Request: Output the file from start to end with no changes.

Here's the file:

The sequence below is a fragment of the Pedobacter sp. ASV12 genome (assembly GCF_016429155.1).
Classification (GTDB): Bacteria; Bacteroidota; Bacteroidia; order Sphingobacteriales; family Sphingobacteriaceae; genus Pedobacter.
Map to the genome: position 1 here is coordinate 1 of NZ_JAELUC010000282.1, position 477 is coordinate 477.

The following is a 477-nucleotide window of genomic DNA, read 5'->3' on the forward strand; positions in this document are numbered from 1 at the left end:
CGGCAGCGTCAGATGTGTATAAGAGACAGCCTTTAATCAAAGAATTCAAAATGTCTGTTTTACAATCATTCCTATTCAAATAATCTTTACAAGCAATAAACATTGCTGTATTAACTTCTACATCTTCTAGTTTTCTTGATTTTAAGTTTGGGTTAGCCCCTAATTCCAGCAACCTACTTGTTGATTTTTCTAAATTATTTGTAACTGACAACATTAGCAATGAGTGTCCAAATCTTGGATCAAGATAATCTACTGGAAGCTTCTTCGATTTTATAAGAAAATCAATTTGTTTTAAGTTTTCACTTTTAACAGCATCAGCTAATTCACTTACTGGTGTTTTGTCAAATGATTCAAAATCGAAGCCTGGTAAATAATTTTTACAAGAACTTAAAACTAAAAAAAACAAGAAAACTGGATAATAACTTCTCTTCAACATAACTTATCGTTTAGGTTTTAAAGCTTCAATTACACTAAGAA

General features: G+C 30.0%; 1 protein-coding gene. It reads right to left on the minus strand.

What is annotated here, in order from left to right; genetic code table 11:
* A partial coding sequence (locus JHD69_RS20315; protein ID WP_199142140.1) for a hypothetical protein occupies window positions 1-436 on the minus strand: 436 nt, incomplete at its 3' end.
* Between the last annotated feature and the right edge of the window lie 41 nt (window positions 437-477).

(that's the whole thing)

The sequence below is a fragment of the Pedobacter sp. ASV12 genome (assembly GCF_016429155.1).
Classification (GTDB): Bacteria; Bacteroidota; Bacteroidia; order Sphingobacteriales; family Sphingobacteriaceae; genus Pedobacter.
Map to the genome: position 1 here is coordinate 1 of NZ_JAELUC010000282.1, position 477 is coordinate 477.

The following is a 477-nucleotide window of genomic DNA, read 5'->3' on the forward strand; positions in this document are numbered from 1 at the left end:
CGGCAGCGTCAGATGTGTATAAGAGACAGCCTTTAATCAAAGAATTCAAAATGTCTGTTTTACAATCATTCCTATTCAAATAATCTTTACAAGCAATAAACATTGCTGTATTAACTTCTACATCTTCTAGTTTTCTTGATTTTAAGTTTGGGTTAGCCCCTAATTCCAGCAACCTACTTGTTGATTTTTCTAAATTATTTGTAACTGACAACATTAGCAATGAGTGTCCAAATCTTGGATCAAGATAATCTACTGGAAGCTTCTTCGATTTTATAAGAAAATCAATTTGTTTTAAGTTTTCACTTTTAACAGCATCAGCTAATTCACTTACTGGTGTTTTGTCAAATGATTCAAAATCGAAGCCTGGTAAATAATTTTTACAAGAACTTAAAACTAAAAAAAACAAGAAAACTGGATAATAACTTCTCTTCAACATAACTTATCGTTTAGGTTTTAAAGCTTCAATTACACTAAGAA

General features: G+C 30.0%; 1 protein-coding gene. It reads right to left on the minus strand.

What is annotated here, in order from left to right; genetic code table 11:
* A partial coding sequence (locus JHD69_RS20315; protein ID WP_199142140.1) for a hypothetical protein occupies window positions 1-436 on the minus strand: 436 nt, incomplete at its 3' end.
* Between the last annotated feature and the right edge of the window lie 41 nt (window positions 437-477).